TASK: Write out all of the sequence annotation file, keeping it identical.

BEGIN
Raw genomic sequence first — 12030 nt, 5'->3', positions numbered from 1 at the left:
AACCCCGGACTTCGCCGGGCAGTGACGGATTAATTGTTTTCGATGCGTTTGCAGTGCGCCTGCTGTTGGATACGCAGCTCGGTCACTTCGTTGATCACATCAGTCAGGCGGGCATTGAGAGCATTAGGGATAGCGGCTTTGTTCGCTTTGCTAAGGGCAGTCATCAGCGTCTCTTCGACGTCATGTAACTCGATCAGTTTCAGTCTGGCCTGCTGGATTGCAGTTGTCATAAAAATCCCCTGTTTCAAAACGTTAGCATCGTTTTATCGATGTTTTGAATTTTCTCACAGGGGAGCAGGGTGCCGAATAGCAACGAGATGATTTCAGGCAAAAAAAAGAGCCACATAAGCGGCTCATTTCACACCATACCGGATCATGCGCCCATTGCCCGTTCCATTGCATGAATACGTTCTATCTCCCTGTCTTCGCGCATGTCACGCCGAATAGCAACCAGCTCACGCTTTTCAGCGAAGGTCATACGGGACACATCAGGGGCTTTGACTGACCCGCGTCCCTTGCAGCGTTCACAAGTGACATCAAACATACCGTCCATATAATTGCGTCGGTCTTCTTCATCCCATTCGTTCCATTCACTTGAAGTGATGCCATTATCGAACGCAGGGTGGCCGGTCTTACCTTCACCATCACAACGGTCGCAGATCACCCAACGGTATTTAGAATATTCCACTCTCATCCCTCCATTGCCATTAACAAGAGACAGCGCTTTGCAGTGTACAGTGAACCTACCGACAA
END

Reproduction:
Raw genomic sequence first — 12030 nt, 5'->3', positions numbered from 1 at the left:
AACCCCGGACTTCGCCGGGCAGTGACGGATTAATTGTTTTCGATGCGTTTGCAGTGCGCCTGCTGTTGGATACGCAGCTCGGTCACTTCGTTGATCACATCAGTCAGGCGGGCATTGAGAGCATTAGGGATAGCGGCTTTGTTCGCTTTGCTAAGGGCAGTCATCAGCGTCTCTTCGACGTCATGTAACTCGATCAGTTTCAGTCTGGCCTGCTGGATTGCAGTTGTCATAAAAATCCCCTGTTTCAAAACGTTAGCATCGTTTTATCGATGTTTTGAATTTTCTCACAGGGGAGCAGGGTGCCGAATAGCAACGAGATGATTTCAGGCAAAAAAAAGAGCCACATAAGCGGCTCATTTCACACCATACCGGATCATGCGCCCATTGCCCGTTCCATTGCATGAATACGTTCTATCTCCCTGTCTTCGCGCATGTCACGCCGAATAGCAACCAGCTCACGCTTTTCAGCGAAGGTCATACGGGACACATCAGGGGCTTTGACTGACCCGCGTCCCTTGCAGCGTTCACAAGTGACATCAAACATACCGTCCATATAATTGCGTCGGTCTTCTTCATCCCATTCGTTCCATTCACTTGAAGTGATGCCATTATCGAACGCAGGGTGGCCGGTCTTACCTTCACCATCACAACGGTCGCAGATCACCCAACGGTATTTAGAATATTCCACTCTCATCCCTCCATTGCCATTAACAAGAGACAGCGCTTTGCAGTGTACAGTGAACCTACCGACAA